So who does Francis hire as their head coach? Dave Hakstol, a coach that failed to make it past the first round in a little over three years as head coach of the Philadelphia Flyers. A strange and fairly disappointing hire, Hakstol’s team has been the worst team in the Pacific Division nearly all season long and has struggled to score goals. Sound familiar?

Expansion Draft

Oh man, where to start. Nobody expected Seattle to make it to the Stanley Cup Final in their first year as a franchise, but after Vegas’ success in the expansion draft, people were expecting some excitement. Media were talking about how side deals would be a thing and how Seattle could build a competitive roster in expansion. None of those things happened, however, and hockey fans felt disappointed in the lack of trades and in the picks made by Seattle.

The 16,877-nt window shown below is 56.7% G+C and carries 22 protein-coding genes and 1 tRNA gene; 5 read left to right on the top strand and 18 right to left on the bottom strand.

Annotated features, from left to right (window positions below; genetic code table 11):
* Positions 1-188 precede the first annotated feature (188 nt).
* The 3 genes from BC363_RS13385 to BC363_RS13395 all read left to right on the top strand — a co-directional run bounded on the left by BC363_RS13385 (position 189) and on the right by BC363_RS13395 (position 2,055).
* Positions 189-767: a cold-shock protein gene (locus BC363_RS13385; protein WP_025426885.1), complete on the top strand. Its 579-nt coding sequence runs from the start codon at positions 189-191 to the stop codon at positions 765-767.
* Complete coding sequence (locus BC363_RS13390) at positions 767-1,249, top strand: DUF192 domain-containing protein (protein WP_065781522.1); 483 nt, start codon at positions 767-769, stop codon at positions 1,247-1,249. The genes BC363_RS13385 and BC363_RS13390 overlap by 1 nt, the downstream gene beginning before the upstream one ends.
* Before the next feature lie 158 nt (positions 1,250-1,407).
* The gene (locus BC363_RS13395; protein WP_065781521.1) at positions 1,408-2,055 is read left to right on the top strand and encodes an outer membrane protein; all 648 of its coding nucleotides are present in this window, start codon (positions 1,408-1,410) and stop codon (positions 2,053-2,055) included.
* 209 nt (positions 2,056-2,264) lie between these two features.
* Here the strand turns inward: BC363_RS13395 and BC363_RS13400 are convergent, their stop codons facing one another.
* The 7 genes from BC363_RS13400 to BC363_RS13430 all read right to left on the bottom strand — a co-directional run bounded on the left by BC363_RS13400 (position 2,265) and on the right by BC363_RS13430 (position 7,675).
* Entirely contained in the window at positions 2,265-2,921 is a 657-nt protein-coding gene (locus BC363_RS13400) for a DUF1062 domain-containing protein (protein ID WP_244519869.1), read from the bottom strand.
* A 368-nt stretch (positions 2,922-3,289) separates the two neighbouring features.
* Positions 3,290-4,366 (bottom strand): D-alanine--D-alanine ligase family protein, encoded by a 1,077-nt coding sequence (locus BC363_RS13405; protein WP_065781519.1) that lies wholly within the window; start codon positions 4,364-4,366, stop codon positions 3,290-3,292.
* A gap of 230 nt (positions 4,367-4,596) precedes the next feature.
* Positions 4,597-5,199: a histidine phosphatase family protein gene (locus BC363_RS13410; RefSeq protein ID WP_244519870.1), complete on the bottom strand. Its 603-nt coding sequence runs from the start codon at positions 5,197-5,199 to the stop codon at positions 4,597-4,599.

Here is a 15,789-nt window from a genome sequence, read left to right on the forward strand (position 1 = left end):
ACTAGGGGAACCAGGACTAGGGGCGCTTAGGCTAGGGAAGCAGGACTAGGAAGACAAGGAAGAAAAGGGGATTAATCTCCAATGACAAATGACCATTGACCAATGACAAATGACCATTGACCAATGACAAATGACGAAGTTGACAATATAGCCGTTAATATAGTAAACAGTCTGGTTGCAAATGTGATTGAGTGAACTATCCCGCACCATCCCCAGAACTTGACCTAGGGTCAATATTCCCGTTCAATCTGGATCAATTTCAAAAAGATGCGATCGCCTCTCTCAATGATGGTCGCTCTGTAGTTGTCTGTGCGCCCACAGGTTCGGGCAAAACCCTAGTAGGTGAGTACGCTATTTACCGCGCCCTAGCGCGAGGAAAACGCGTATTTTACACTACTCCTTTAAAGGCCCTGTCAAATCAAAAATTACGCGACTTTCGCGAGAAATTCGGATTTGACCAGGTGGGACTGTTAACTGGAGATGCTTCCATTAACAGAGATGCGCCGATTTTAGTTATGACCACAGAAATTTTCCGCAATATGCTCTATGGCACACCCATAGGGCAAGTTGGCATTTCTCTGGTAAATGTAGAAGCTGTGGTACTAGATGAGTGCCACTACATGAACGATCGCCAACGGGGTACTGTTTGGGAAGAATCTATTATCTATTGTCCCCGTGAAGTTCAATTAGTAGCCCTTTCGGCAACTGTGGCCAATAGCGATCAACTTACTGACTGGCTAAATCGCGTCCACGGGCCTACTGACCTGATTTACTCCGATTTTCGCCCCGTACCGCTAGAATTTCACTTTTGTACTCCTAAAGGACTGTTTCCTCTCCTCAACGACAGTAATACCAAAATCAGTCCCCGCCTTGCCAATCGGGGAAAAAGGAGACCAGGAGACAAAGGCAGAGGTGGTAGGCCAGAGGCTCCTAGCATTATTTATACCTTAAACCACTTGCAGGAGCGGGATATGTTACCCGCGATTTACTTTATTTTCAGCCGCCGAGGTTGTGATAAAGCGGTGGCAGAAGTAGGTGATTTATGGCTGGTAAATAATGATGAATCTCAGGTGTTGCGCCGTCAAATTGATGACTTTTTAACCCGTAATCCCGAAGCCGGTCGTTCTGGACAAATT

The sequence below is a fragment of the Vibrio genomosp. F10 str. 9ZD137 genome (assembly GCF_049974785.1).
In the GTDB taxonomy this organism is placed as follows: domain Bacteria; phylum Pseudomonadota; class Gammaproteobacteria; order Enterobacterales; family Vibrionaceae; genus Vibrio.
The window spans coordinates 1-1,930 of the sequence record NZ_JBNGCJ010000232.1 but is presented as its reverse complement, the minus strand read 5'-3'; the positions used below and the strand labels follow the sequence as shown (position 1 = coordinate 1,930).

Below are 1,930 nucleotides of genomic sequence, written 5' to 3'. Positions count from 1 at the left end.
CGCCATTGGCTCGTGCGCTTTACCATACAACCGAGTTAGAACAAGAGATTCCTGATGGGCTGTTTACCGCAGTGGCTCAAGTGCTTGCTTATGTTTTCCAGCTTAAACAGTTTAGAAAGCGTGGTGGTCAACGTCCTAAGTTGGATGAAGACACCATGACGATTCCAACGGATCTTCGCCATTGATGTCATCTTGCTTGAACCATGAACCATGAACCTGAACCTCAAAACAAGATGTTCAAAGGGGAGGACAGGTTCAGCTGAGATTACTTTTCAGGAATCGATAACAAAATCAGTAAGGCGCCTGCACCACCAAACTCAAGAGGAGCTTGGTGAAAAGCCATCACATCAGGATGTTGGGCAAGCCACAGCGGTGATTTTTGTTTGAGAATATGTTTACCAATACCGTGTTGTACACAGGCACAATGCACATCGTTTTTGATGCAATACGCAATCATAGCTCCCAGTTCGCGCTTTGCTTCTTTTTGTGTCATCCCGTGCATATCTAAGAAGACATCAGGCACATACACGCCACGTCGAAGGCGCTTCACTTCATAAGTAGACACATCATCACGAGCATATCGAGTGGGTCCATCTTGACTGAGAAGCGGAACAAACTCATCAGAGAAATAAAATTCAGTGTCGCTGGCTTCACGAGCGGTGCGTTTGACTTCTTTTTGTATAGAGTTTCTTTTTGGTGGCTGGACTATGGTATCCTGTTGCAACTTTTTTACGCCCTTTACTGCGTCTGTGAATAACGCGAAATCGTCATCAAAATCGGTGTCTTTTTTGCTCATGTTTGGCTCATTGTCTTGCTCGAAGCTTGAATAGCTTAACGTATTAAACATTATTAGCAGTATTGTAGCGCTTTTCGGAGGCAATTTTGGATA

Fans and media were surprised, in fact. Except for those of the Hurricanes, who had seen this story play out a number of times over the years. “This is the year where we make a big trade!” Canes fans would exclaim, only for Ron Francis to don that same damn polo shirt and preach to us about how he likes his group and that it takes two teams to make a trade. Remember the 2018 trade deadline? The Hurricanes were three points out of a playoff spot and had a chance to end the drought, yet the only trade Francis made was sending Josh Jooris to Pittsburgh for Greg McKegg.

Now on paper, Vegas’ expansion draft was just okay. The roster they built from their picks wasn’t fantastic, but where they found success was in the side deals that they made with other teams as insurance to not pick a certain player. Here is Vegas’ roster before including the side deals: